Although my children are out of school. I try to remain current, Not being an educator myself, I follow , primarily Stanford, Harvard Kennedy School , &, Fordham , along with ‘Education Next,’ Mi.’s Mackinac Center, & , the, Illinois Policy Center.

    Overall, we should really be ashamed of our K-12 educational system . Parents , need to value & become involved in their children’s educational process, teachers need better accreditation…. much like the stringent 18 hours of RN testing ; they need to quit protecting poor teachers , to regain their enthusiasm for their jobs, to quit running to the union for every perceived boo-boo, & to realize how the public views their union crutch. If parents & teachers aren’t willing to do this , then , they deserve all the harsh comments that they get.

    —————-

    Now, I’ve talked about this all I want to for today. The rest of you have at it.

  • Doug Z

    Letmethink, Faith3, DD, Nancy

    Schools can do nothing to fix the problem.It is the parents, lawyers, ect.
    Really it is the parents. Without them nothing will work. To pretend anything other than parents will fix the problem is the problem. I do not know how to fix that problem. Good luck with that.

  • Doug Z

    Letmethink, Faith3, DD, Nancy

    Our schools look bad because of the parents.They are not bad . It is the household they live in.In college the professor told us to look to the left and to the right, one will not be here to graduate. It will be that persons fault.

  • Faith3

    “Faith & I agree on almost nothing, e.g the teachers unions.”

    So now we agree on almost nothing because we disagree about the teachers union? No wonder why this country is so polarized. It seems we agreed that Stanford University is a scholarly source. We agreed that parent participation in education is important and we agree that TN is a beautiful state. We even agree that teacher’s need excellent accreditation and I’m sure there are thousands of other things we agree on…you just may be surprised.

    Now back on topic, the school board does have control over the budget. State law in some states is changing it so that they don’t have that control.

    Also, the topic being discussed was the income/achievement gap and how poverty has had an impact on education in this country. It really is not a “union issue” no matter how much you like to beat that drum. Why miss an opportunity I guess.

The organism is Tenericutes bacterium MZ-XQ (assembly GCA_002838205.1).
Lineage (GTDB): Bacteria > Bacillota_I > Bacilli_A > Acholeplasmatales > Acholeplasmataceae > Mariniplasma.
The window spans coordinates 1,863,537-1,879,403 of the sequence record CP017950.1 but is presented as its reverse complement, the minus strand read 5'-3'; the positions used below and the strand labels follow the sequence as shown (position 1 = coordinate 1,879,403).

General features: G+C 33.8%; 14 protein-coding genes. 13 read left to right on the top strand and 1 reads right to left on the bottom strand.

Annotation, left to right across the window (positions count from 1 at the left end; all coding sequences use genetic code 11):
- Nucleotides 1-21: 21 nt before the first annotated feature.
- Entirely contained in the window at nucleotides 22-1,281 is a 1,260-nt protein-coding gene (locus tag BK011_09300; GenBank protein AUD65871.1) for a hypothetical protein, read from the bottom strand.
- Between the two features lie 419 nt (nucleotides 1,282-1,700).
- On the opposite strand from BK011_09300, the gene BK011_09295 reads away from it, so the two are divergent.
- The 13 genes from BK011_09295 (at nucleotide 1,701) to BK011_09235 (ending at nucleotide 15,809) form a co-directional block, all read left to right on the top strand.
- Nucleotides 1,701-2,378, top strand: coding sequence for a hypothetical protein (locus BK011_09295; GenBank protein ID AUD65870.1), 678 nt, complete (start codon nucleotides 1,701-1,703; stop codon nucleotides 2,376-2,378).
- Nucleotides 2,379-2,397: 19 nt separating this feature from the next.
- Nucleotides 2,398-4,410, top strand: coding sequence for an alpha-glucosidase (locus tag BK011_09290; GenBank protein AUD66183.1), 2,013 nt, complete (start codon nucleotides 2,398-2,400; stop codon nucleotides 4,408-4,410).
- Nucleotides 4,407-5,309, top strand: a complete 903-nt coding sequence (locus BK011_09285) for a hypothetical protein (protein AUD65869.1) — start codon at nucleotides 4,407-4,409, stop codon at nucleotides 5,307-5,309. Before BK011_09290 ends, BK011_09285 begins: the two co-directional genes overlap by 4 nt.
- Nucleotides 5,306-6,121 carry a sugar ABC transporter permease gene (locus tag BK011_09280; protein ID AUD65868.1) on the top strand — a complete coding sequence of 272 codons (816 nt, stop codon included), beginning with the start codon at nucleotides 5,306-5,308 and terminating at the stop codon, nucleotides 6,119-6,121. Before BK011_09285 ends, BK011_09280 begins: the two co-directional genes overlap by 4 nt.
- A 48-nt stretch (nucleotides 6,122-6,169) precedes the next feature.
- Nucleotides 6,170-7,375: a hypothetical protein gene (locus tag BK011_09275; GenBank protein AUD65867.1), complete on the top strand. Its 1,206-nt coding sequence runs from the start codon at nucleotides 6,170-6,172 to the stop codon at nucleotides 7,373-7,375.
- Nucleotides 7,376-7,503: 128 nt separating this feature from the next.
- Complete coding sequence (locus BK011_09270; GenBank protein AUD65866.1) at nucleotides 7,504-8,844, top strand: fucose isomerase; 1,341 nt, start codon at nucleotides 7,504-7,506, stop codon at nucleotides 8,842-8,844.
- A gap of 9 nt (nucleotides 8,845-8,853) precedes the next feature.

• Hillbilly

    I got one of the first 7 right & quit. I think their wrong. :)

    There’s 20 questions.

  • Hillbilly

    A bunch of cowards in both parties.

    The fact is, despite all the hubbub of the past two years, the federal government has still not made any meaningful spending cuts. And that is mostly because meaningful spending cuts are virtually impossible without addressing entitlements or the Department of Defense.
    Congress and the president tried to do just that in the 2011 debt-ceiling deal, yet the fiscal cliff deal shows that Washington, when faced with such cuts, apparently doesn’t have the stomach to let them take effect.

    Source.

    But signs are that it is coming. Credit-rating agency Moody’s has said “the US’s credit rating could be affected ‘negatively’ if Washington fails to take further steps to rein in the deficit.” All parties know the US cannot risk further downgrades to its credit rating.

  • Hillbilly

    Doug Z
    Posted January 5, 2013 at 2:56 PM
    What do we do about the parents is the big question.Teachers can not do it without them. My parents saved me. Every-nite we studied.

    ———————————–

    Have them help your dragon. ;)

  • Hillbilly

    The problem with education is there’s not enough of them female teachers who want to have sex with their students. Just think if some hot looking teacher said – “I’ll go on a date with anybody who gets an A on the test.” I would have been on the honor role every year. :cool:

    C’ya

  • 1966

    @hillbilly
    I got 7 of 20 correct.

  • Letmethink

    @ Nancy–thanks for the compliment and back at you. You are a good one also.

  • Letmethink

    @Hillbily–I think that is the problem–lol. You figured it out so quickly without any research at all.